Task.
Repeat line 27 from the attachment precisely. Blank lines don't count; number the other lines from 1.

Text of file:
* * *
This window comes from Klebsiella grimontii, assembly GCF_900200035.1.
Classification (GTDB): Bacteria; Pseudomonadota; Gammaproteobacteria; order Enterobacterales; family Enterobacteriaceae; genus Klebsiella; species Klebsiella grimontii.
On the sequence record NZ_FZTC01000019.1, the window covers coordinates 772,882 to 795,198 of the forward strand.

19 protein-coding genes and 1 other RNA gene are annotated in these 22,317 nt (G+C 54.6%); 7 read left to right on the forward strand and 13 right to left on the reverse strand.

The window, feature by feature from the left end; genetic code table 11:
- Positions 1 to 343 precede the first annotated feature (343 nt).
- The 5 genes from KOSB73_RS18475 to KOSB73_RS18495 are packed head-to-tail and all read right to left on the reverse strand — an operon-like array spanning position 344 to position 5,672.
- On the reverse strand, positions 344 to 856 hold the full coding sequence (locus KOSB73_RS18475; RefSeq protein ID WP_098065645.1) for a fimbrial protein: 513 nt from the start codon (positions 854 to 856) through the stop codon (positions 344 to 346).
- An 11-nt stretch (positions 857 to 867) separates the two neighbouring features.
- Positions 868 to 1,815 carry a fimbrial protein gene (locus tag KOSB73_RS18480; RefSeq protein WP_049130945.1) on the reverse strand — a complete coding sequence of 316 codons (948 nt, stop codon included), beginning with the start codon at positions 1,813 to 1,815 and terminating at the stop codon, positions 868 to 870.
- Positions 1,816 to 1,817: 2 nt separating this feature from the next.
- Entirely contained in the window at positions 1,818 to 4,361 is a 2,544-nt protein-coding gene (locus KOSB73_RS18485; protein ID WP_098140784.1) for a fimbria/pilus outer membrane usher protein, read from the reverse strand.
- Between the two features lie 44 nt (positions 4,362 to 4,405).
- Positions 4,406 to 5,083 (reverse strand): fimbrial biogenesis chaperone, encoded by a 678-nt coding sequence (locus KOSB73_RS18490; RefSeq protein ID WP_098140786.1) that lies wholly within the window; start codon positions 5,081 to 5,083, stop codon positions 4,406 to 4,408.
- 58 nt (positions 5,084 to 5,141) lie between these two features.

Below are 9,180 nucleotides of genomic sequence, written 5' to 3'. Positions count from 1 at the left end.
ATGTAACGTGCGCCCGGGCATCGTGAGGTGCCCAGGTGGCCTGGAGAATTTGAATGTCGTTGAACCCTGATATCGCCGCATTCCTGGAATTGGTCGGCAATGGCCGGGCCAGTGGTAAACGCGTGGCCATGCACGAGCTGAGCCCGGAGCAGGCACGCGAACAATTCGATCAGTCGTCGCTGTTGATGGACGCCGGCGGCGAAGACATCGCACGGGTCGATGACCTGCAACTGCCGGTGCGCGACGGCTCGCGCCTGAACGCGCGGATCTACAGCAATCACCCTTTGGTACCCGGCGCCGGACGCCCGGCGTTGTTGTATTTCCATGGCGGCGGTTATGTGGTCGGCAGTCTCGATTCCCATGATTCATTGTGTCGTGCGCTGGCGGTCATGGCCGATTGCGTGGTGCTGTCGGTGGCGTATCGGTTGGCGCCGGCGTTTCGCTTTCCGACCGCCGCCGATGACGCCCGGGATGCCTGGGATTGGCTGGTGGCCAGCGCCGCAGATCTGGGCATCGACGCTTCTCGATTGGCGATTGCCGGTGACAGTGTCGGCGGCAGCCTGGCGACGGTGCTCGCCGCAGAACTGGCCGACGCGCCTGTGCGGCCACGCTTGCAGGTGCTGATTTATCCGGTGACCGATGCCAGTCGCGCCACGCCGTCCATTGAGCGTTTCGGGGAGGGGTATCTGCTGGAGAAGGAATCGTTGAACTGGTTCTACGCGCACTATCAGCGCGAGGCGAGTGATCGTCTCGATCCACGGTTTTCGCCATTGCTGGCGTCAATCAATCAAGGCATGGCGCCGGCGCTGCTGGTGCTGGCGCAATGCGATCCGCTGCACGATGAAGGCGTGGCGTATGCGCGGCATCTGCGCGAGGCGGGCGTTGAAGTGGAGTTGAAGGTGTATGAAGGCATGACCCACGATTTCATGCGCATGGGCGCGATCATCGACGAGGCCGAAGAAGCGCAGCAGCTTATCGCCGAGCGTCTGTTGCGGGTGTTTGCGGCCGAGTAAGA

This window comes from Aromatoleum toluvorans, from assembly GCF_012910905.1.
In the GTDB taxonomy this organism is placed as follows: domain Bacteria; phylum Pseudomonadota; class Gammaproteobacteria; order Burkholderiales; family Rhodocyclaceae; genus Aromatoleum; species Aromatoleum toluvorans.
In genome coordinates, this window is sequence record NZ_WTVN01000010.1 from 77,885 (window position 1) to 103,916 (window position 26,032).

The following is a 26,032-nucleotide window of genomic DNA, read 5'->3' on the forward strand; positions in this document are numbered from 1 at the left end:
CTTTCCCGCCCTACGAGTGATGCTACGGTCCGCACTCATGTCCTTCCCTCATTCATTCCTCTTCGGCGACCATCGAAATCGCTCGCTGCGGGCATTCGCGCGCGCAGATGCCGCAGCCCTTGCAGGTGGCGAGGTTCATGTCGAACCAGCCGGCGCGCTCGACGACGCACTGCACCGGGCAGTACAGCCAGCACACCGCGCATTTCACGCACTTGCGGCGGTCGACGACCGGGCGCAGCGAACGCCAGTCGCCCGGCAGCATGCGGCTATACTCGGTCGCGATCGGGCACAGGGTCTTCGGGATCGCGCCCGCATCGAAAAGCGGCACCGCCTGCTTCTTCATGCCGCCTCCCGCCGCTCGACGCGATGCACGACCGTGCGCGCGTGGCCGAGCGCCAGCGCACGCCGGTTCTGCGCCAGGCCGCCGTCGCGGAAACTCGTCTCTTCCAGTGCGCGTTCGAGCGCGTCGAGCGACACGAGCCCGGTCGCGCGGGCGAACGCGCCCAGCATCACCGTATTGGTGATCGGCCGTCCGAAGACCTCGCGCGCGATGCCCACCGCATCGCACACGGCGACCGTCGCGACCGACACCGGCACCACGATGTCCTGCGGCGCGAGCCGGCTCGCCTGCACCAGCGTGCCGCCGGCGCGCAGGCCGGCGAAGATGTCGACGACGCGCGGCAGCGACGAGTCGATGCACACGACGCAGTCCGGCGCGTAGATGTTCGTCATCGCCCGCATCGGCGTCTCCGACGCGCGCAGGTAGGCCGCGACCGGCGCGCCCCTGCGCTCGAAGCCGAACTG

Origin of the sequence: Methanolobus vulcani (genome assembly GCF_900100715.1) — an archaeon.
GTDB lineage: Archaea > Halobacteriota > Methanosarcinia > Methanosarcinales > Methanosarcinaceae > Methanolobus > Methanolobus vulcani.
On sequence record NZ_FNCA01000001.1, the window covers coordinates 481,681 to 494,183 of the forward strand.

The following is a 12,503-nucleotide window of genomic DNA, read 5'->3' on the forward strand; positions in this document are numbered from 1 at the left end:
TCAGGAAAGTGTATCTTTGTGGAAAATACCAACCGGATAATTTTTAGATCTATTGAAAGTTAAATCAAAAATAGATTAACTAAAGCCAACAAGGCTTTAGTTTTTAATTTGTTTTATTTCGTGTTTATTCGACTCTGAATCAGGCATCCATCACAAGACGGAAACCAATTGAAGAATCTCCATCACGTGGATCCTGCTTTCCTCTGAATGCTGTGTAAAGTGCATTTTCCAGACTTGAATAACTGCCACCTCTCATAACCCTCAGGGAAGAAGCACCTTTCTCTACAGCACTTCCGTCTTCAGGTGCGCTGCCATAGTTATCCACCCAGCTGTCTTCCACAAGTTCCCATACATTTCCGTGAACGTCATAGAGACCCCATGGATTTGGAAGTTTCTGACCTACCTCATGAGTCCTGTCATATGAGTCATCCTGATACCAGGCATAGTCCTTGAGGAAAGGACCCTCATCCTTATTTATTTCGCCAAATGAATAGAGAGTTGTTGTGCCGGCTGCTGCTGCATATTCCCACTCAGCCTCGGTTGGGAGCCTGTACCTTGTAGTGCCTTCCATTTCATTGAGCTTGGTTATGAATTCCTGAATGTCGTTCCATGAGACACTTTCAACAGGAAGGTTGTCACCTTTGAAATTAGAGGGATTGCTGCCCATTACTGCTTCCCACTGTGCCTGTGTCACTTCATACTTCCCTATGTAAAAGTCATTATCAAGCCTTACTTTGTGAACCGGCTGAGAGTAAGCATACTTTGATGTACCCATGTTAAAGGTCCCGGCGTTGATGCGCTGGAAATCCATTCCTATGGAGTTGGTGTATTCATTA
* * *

TCAGGAAAGTGTATCTTTGTGGAAAATACCAACCGGATAATTTTTAGATCTATTGAAAGTTAAATCAAAAATAGATTAACTAAAGCCAACAAGGCTTTAGTTTTTAATTTGTTTTATTTCGTGTTTATTCGACTCTGAATCAGGCATCCATCACAAGACGGAAACCAATTGAAGAATCTCCATCACGTGGATCCTGCTTTCCTCTGAATGCTGTGTAAAGTGCATTTTCCAGACTTGAATAACTGCCACCTCTCATAACCCTCAGGGAAGAAGCACCTTTCTCTACAGCACTTCCGTCTTCAGGTGCGCTGCCATAGTTATCCACCCAGCTGTCTTCCACAAGTTCCCATACATTTCCGTGAACGTCATAGAGACCCCATGGATTTGGAAGTTTCTGACCTACCTCATGAGTCCTGTCATATGAGTCATCCTGATACCAGGCATAGTCCTTGAGGAAAGGACCCTCATCCTTATTTATTTCGCCAAATGAATAGAGAGTTGTTGTGCCGGCTGCTGCTGCATATTCCCACTCAGCCTCGGTTGGGAGCCTGTACCTTGTAGTGCCTTCCATTTCATTGAGCTTGGTTATGAATTCCTGAATGTCGTTCCATGAGACACTTTCAACAGGAAGGTTGTCACCTTTGAAATTAGAGGGATTGCTGCCCATTACTGCTTCCCACTGTGCCTGTGTCACTTCATACTTCCCTATGTAAAAGTCATTATCAAGCCTTACTTTGTGAACCGGCTGAGAGTAAGCATACTTTGATGTACCCATGTTAAAGGTCCCGGCGTTGATGCGCTGGAAATCCATTCCTATGGAGTTGGTGTATTCATTA